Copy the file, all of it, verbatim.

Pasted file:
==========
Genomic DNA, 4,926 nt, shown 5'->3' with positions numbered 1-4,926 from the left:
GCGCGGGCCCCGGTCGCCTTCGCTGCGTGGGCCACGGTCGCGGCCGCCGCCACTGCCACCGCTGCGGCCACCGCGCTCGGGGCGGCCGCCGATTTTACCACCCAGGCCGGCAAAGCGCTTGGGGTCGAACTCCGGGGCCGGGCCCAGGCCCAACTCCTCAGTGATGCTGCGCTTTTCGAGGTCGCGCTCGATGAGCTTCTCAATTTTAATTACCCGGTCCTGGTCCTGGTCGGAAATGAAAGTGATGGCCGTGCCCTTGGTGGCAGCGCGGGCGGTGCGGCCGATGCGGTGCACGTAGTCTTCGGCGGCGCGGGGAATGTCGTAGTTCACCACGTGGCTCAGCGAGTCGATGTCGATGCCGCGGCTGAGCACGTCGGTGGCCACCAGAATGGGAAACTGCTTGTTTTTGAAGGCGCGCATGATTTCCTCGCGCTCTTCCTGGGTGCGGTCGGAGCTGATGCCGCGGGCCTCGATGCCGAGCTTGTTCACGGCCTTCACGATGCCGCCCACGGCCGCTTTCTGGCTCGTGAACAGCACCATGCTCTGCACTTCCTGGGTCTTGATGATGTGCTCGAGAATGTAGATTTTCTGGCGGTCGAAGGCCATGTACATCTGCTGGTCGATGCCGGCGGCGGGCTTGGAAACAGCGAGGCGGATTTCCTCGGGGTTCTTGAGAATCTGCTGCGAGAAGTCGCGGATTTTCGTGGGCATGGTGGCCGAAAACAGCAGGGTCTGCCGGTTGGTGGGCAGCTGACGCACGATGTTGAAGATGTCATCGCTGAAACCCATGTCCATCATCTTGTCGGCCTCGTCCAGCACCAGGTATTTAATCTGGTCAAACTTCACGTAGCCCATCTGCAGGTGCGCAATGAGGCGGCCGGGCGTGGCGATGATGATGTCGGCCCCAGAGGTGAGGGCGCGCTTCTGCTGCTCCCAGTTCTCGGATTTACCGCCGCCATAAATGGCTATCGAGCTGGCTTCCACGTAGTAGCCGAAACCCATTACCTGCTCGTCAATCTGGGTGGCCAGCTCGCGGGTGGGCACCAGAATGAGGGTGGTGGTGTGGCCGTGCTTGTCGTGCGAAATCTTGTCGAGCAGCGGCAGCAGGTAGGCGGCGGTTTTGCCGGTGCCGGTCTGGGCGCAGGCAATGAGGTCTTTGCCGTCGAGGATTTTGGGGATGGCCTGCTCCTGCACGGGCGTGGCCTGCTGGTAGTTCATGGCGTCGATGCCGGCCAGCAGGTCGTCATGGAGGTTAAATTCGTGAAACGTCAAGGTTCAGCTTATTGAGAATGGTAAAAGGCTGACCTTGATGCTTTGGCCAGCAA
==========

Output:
Genomic DNA, 4,926 nt, shown 5'->3' with positions numbered 1-4,926 from the left:
GCGCGGGCCCCGGTCGCCTTCGCTGCGTGGGCCACGGTCGCGGCCGCCGCCACTGCCACCGCTGCGGCCACCGCGCTCGGGGCGGCCGCCGATTTTACCACCCAGGCCGGCAAAGCGCTTGGGGTCGAACTCCGGGGCCGGGCCCAGGCCCAACTCCTCAGTGATGCTGCGCTTTTCGAGGTCGCGCTCGATGAGCTTCTCAATTTTAATTACCCGGTCCTGGTCCTGGTCGGAAATGAAAGTGATGGCCGTGCCCTTGGTGGCAGCGCGGGCGGTGCGGCCGATGCGGTGCACGTAGTCTTCGGCGGCGCGGGGAATGTCGTAGTTCACCACGTGGCTCAGCGAGTCGATGTCGATGCCGCGGCTGAGCACGTCGGTGGCCACCAGAATGGGAAACTGCTTGTTTTTGAAGGCGCGCATGATTTCCTCGCGCTCTTCCTGGGTGCGGTCGGAGCTGATGCCGCGGGCCTCGATGCCGAGCTTGTTCACGGCCTTCACGATGCCGCCCACGGCCGCTTTCTGGCTCGTGAACAGCACCATGCTCTGCACTTCCTGGGTCTTGATGATGTGCTCGAGAATGTAGATTTTCTGGCGGTCGAAGGCCATGTACATCTGCTGGTCGATGCCGGCGGCGGGCTTGGAAACAGCGAGGCGGATTTCCTCGGGGTTCTTGAGAATCTGCTGCGAGAAGTCGCGGATTTTCGTGGGCATGGTGGCCGAAAACAGCAGGGTCTGCCGGTTGGTGGGCAGCTGACGCACGATGTTGAAGATGTCATCGCTGAAACCCATGTCCATCATCTTGTCGGCCTCGTCCAGCACCAGGTATTTAATCTGGTCAAACTTCACGTAGCCCATCTGCAGGTGCGCAATGAGGCGGCCGGGCGTGGCGATGATGATGTCGGCCCCAGAGGTGAGGGCGCGCTTCTGCTGCTCCCAGTTCTCGGATTTACCGCCGCCATAAATGGCTATCGAGCTGGCTTCCACGTAGTAGCCGAAACCCATTACCTGCTCGTCAATCTGGGTGGCCAGCTCGCGGGTGGGCACCAGAATGAGGGTGGTGGTGTGGCCGTGCTTGTCGTGCGAAATCTTGTCGAGCAGCGGCAGCAGGTAGGCGGCGGTTTTGCCGGTGCCGGTCTGGGCGCAGGCAATGAGGTCTTTGCCGTCGAGGATTTTGGGGATGGCCTGCTCCTGCACGGGCGTGGCCTGCTGGTAGTTCATGGCGTCGATGCCGGCCAGCAGGTCGTCATGGAGGTTAAATTCGTGAAACGTCAAGGTTCAGCTTATTGAGAATGGTAAAAGGCTGACCTTGATGCTTTGGCCAGCAA